NEW YORK (AP) — The genetic ancestry of people living outside Africa can be traced almost completely to a single exodus of humans from that continent long ago, new studies suggest.
Still, a tiny legacy from an earlier exit may persist in some native islanders in the southwestern Pacific Ocean.
That's the conclusion from three studies of modern DNA from around the world, released Wednesday by the journal Nature.
Our species, Homo sapiens, arose about 200,000 years ago in Africa. From there, it colonized the world, and scientists are still trying to understand the timing of that expansion.
The new work takes advantage of the fact that human DNA accumulates tiny changes over time. That can be used like a clock to estimate how long ago two populations split off from each other. The approach can't reveal every migration out of Africa, just those that left a genetic legacy that has been handed down to this day.
Scientists have long traced one such exit to a single population that left around 40,000 to 80,000 years ago, probably over time rather than all at once. But some other work has turned up potential signs of a previous migration as early as 120,000 to 130,000 years ago.
One of the new papers says it found a trace of an earlier migration in native people of Papua New Guinea, which lies north of Australia. At least 2 percent of their DNA may come from a population that split off from Africans about 120,000 years ago, reported researchers from the Estonian Biocentre in Tartu, Estonia, and other institutions. The study analyzed the DNA of 483 people from 148 populations worldwide, including six Papuans.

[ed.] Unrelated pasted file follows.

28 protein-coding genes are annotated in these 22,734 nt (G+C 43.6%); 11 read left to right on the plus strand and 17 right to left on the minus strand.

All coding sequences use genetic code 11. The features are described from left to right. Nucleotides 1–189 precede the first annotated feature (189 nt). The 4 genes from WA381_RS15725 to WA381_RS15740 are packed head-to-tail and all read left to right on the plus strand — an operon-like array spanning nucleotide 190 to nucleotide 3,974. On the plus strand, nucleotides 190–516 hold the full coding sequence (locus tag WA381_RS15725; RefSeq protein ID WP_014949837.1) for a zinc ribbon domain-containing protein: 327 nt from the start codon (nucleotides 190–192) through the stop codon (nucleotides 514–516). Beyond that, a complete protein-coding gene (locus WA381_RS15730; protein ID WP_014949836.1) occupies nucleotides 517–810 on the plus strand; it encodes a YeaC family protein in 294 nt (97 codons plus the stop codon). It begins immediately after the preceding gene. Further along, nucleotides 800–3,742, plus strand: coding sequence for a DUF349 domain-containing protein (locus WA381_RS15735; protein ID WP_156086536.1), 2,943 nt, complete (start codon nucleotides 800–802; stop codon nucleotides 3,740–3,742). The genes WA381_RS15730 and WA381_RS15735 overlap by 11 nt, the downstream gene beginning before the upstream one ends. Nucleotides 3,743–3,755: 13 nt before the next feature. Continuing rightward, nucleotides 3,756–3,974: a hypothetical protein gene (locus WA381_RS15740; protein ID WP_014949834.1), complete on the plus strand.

The two other papers concluded that if there was a genetic contribution from an earlier migration, it must be tiny. One studied the DNA of 300 people from 142 diverse populations, while the other examined the genetic codes of 25 Papuans and 83 aboriginal Australians.
Overall, the evidence shows that the vast majority of modern human ancestry outside of Africa comes from a single exit from Africa, said David Reich of Harvard Medical School, an author of the 142-population paper.
Joshua Akey of the University of Washington in Seattle, who co-wrote a Nature commentary on the papers, said linking that vast majority of ancestry to just one departure seems settled.
Todd Disotell of New York University, who didn't participate in the research, said the reported hint in Papuans of an earlier migration might actually be due to something else. The analyses in all three papers are very complex, he noted.
Journal Nature: http://www.nature.com/nature
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